As with P. hominis, preventing the contamination of food and water with human faeces should reduce the incidence of infection. In addition, since transmission via Enterobius eggs is a distinct possibility, control of pinworm infections, particularly in children, would be a highly rational strategy.
Although the normal site-specificity of the three human trichomonads (and presumably D.fragilis also) is well established, there are occasional reports of these organisms being recovered from sites other than their normal habitats. Although these organisms are often identified as specific species, it should be remembered that this precision is almost impossible unless fixed and stained material is examined; the existence of detached ciliary tufts (see above) should also not be forgotten. It is likely that in the future newer diagnostic methods (such as PCR) will remove much of the ambiguity from these reports.
Ectopic trichomonads are often recovered from sites also infected with other pathogens, such as anaerobic bacteria, or from seriously or terminally ill patients, and so it is difficult to be sure to what extent they cause or contribute to the observed pathology. A detailed (and fairly sceptical) review of this subject is included in a book chapter by Honigberg (1989) and only a brief account will be given here.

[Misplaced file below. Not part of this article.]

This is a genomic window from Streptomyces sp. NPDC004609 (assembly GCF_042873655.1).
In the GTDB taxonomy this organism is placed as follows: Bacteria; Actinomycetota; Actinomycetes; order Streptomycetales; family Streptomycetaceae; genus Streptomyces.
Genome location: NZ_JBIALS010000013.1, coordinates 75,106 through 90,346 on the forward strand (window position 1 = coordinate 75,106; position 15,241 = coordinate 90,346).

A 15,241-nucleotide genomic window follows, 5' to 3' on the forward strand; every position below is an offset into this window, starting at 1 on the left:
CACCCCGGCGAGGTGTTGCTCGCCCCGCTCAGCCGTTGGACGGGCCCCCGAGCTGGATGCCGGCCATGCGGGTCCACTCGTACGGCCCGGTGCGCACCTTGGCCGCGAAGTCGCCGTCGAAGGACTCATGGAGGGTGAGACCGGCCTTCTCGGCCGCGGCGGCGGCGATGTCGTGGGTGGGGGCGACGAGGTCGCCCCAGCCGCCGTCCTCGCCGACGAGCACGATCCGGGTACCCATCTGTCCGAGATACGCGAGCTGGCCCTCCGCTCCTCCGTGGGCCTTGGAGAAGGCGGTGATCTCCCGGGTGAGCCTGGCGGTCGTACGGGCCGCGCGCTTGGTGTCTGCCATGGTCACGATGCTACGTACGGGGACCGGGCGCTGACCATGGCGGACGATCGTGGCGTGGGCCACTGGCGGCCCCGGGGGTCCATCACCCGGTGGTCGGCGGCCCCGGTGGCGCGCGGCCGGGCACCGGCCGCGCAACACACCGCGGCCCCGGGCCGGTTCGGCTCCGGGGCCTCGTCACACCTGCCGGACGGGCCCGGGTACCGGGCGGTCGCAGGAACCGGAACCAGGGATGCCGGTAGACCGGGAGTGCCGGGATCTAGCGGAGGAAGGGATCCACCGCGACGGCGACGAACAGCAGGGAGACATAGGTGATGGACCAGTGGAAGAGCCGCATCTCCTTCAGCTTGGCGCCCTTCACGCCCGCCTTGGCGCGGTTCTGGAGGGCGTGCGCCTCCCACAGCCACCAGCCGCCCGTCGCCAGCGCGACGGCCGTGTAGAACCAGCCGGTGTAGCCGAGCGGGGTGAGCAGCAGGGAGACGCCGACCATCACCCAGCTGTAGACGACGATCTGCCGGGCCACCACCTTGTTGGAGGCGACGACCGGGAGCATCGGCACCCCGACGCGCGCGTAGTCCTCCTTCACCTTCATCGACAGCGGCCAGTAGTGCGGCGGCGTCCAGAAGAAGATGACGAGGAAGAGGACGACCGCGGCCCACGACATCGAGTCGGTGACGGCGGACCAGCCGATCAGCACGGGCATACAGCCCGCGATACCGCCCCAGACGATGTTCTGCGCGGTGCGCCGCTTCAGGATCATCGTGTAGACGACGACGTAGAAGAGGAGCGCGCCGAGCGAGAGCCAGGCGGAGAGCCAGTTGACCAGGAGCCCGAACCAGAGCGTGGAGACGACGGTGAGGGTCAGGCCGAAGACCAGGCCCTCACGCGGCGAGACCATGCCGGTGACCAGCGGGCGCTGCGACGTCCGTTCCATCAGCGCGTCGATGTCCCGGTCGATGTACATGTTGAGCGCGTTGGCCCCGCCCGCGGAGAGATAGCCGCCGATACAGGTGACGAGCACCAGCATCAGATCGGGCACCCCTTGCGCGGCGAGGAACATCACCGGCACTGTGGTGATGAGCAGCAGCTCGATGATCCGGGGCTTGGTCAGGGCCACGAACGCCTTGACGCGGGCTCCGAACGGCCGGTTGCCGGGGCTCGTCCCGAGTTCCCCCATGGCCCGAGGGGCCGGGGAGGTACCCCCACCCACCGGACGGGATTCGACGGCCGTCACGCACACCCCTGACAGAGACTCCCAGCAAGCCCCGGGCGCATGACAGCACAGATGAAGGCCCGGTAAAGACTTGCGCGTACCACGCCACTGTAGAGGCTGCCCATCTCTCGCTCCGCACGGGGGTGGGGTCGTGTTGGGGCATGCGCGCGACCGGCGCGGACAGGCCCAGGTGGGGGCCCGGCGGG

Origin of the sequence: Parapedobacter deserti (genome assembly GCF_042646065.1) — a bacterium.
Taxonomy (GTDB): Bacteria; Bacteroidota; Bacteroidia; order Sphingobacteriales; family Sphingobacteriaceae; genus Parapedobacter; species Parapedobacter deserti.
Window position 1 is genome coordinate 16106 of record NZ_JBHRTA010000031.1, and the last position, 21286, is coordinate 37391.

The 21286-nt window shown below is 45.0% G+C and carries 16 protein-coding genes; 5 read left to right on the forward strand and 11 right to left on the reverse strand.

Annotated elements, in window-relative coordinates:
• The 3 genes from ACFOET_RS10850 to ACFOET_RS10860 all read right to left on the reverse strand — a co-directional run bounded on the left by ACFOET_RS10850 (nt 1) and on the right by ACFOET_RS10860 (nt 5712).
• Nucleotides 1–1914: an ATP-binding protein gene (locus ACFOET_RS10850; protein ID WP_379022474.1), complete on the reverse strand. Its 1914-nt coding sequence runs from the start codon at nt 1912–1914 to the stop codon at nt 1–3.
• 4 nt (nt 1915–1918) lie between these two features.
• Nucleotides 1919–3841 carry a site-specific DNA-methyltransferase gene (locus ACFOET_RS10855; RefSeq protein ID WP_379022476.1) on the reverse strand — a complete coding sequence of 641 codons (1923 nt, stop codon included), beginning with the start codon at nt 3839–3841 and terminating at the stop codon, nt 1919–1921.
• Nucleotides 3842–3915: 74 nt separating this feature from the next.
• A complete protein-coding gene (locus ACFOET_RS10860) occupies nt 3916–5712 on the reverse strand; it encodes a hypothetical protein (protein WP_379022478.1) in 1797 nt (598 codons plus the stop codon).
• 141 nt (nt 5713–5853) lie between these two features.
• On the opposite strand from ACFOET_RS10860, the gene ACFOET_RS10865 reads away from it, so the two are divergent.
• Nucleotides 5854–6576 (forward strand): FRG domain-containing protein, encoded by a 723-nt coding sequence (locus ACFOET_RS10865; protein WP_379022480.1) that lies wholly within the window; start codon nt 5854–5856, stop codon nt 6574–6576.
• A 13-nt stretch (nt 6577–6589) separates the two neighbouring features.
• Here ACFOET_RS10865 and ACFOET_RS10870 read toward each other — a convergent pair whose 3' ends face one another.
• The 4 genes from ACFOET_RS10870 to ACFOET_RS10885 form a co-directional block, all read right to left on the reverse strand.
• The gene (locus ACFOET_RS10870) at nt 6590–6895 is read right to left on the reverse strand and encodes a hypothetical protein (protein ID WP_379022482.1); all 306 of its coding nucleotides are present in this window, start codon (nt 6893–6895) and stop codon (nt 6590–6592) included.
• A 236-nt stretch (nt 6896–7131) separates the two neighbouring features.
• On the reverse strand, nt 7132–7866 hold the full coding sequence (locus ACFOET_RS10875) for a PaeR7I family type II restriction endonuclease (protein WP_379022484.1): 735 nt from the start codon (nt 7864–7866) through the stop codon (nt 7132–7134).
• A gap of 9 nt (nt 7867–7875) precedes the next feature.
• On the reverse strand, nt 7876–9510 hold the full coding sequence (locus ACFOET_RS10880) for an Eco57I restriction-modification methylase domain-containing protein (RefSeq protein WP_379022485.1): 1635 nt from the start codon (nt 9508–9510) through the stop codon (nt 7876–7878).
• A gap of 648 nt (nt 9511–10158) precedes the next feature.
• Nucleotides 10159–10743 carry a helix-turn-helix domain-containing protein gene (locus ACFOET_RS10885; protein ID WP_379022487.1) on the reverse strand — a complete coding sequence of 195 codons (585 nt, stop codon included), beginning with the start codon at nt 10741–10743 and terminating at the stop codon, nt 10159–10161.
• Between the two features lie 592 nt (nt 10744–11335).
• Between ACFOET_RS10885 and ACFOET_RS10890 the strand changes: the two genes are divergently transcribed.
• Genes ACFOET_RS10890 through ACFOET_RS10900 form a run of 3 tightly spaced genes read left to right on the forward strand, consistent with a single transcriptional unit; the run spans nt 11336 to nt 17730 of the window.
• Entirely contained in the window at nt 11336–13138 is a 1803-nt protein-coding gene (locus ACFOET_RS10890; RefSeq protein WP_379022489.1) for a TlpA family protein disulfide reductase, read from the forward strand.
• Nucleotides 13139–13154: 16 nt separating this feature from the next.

The most frequent reports of this type are trichomonads, normally assumed to be T. tenax, causing respiratory tract pathology (reviewed by Hersh, 1985); the same organism has been apparently found in the submaxillary gland and in children with chronic tonsillitis. Hiemstra et al. (1984) wondered whether T. vaginalis might cause pneumonia in newborn babies and unidentified species of trichomonad have been implicated in bronchitis and found in pleural fluid. In an interesting case of oesophageal intramural pseudodiverticulosis, trichomonads were discovered in some of the pesudodiverticula. Electron microscopy showed them to possess only four anterior flagella, thus identifying them as either T. tenax or T. vaginalis (Guccion and Ortega, 1996).
When injected intraperitoneally or sub-cutaneously in mice, at least some strains of T. vaginalis are highly pathogenic, producing large abscesses. Such lesions in humans are fortunately very rare but a perinephric abscess attributed to T. vaginalis and a trichomonal abscess of the median raphe of the penis have been described, as has the presence of trichomo-nads (and bacteria) in a subhepatic abscess.
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